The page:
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Original Research ARTICLE Provisionally accepted The full-text will be published soon. Notify me

Front. Microbiol. | doi: 10.3389/fmicb.2019.02004

Taxonomy, diet, and developmental stage contribute to the structuring of gut-associated bacterial communities in tephritid pest species

  • 1Joint FAO/IAEA Programme of Nuclear Techniques in Food and Agriculture, Austria
  • 2University of Patras, Greece

Insect-symbiont interactions are receiving much attention in the last years. Symbiotic communities have been found to influence a variety of parameters regarding their host physiology and fitness. Gut symbiotic communities can be dynamic, changing through time and developmental stage. Whether these changes represent real differential needs and preferential relationships has not been addressed yet. In this study, we characterized the structure of symbiotic communities of five laboratory populations that represent five Tephritidae species that are targets for pest control management through the sterile insect technique. These populations are under artificial or semi artificial rearing conditions and their characterization was performed for different developmental stages and ages. Our results demonstrate the presence of a symbiotic community comprising mainly from different Enterobacteriaceae genera. These communities are dynamic across developmental stages, although not highly variable, and appear to have a species-specific profile. Additional factors may contribute to the observed structuring, including diet, rearing practices, and the degree of domestication. Comparison of these results with those derived from natural populations could shed light to changes occurring in the symbiotic level during domestication of Tephritidae populations, elucidate whether such changes are associated with modification of the behaviour in laboratory strains and assess their effects in the quality of the mass rearing insects. This could be beneficial for improving environmentally friendly, species-specific, pest control methods, such as the sterile insect technique.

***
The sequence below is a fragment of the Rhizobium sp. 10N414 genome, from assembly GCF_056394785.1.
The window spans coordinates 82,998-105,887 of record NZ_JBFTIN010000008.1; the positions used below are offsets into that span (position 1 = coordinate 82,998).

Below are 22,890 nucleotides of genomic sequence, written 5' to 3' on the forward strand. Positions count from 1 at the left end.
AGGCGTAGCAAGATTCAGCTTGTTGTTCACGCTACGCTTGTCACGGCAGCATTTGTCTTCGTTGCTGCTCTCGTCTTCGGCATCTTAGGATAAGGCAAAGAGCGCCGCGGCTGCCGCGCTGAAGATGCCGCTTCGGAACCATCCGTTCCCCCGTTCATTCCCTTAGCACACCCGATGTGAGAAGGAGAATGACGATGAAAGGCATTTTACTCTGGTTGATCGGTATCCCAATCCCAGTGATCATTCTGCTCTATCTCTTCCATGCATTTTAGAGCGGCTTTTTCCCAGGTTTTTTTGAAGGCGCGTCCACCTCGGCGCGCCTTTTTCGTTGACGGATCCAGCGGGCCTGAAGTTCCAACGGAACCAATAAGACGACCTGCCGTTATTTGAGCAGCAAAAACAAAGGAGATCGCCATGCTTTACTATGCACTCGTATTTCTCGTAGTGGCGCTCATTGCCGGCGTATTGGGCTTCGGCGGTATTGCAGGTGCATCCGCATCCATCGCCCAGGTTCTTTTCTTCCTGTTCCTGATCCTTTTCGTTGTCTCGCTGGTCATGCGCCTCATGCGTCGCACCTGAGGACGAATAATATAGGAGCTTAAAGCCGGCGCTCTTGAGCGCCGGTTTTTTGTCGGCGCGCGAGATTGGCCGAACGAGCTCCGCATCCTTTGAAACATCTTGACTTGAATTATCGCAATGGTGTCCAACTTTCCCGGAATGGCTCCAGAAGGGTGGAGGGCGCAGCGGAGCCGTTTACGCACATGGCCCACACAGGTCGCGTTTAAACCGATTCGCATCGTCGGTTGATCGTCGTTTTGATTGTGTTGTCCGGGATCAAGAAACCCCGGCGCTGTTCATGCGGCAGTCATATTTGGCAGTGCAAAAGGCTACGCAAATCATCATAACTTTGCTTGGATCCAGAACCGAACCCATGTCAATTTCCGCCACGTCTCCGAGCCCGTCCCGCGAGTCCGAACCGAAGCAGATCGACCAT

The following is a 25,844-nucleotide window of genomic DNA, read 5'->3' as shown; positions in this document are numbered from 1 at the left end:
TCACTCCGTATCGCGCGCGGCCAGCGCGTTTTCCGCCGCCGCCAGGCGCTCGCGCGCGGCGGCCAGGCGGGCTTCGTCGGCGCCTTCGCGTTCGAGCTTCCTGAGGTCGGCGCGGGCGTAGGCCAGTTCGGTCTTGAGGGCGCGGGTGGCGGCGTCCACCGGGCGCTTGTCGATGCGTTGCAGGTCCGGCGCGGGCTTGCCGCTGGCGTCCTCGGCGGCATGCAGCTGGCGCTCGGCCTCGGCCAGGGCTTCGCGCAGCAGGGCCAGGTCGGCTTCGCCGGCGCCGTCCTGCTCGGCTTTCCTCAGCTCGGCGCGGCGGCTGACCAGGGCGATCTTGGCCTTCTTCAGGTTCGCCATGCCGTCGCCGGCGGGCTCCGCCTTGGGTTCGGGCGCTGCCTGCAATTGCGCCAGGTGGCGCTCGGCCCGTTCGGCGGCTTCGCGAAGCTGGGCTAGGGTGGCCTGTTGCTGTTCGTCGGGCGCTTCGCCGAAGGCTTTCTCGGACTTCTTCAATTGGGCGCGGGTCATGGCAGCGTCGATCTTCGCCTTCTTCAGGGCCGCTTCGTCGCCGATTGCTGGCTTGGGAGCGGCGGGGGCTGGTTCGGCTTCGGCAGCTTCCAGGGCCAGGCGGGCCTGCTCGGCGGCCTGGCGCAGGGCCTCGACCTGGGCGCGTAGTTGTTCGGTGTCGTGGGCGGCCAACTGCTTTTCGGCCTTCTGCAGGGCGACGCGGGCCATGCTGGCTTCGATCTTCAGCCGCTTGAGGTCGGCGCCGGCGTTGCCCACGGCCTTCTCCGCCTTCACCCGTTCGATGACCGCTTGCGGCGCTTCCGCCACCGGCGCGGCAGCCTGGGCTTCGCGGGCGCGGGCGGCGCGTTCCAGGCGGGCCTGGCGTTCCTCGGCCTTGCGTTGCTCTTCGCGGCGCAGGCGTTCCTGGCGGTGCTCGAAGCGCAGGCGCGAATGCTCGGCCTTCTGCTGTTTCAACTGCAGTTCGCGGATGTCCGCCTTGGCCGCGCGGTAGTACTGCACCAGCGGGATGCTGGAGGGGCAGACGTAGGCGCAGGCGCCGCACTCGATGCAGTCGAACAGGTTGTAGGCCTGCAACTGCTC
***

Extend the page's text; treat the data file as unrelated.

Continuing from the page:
Keywords: Anastrepha, Bactrocera, sterile insect technique, Pest Control, Laboratory domestication, 16S rRNA, Amplicon sequencing

Received: 02 Apr 2019; Accepted: 15 Aug 2019.

Copyright: © 2019 Augustinos, Tsiamis, Caceres, ABDALLA and Bourtzis. This is an open-access article distributed under the terms of the Creative Commons Attribution License (CC BY). The use, distribution or reproduction in other forums is permitted, provided the original author(s) and the copyright owner(s) are credited and that the original publication in this journal is cited, in accordance with accepted academic practice. No use, distribution or reproduction is permitted which does not comply with these terms.

* Correspondence: Prof. Kostas Bourtzis, Joint FAO/IAEA Programme of Nuclear Techniques in Food and Agriculture, Vienna, 1400, Austria, K.Bourtzis@iaea.org